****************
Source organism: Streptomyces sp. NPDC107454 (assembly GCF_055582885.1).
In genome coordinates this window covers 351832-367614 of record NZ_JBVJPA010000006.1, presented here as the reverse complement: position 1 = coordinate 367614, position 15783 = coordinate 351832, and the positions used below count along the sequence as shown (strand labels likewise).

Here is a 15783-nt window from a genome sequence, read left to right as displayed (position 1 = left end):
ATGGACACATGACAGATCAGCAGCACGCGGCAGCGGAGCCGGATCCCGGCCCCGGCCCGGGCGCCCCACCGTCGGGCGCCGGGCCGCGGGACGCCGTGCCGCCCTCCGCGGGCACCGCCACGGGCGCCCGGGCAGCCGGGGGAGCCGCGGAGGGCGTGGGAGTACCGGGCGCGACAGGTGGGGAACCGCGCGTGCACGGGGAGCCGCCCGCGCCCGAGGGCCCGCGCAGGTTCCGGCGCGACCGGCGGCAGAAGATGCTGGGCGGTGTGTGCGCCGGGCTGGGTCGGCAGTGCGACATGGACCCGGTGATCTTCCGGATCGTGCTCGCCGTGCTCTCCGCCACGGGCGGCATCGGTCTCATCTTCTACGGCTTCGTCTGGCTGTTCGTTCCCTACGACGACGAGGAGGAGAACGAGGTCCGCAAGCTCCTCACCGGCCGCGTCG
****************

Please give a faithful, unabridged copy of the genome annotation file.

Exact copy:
Source organism: Streptomyces sp. NPDC107454 (assembly GCF_055582885.1).
In genome coordinates this window covers 351832-367614 of record NZ_JBVJPA010000006.1, presented here as the reverse complement: position 1 = coordinate 367614, position 15783 = coordinate 351832, and the positions used below count along the sequence as shown (strand labels likewise).

Here is a 15783-nt window from a genome sequence, read left to right as displayed (position 1 = left end):
ATGGACACATGACAGATCAGCAGCACGCGGCAGCGGAGCCGGATCCCGGCCCCGGCCCGGGCGCCCCACCGTCGGGCGCCGGGCCGCGGGACGCCGTGCCGCCCTCCGCGGGCACCGCCACGGGCGCCCGGGCAGCCGGGGGAGCCGCGGAGGGCGTGGGAGTACCGGGCGCGACAGGTGGGGAACCGCGCGTGCACGGGGAGCCGCCCGCGCCCGAGGGCCCGCGCAGGTTCCGGCGCGACCGGCGGCAGAAGATGCTGGGCGGTGTGTGCGCCGGGCTGGGTCGGCAGTGCGACATGGACCCGGTGATCTTCCGGATCGTGCTCGCCGTGCTCTCCGCCACGGGCGGCATCGGTCTCATCTTCTACGGCTTCGTCTGGCTGTTCGTTCCCTACGACGACGAGGAGGAGAACGAGGTCCGCAAGCTCCTCACCGGCCGCGTCG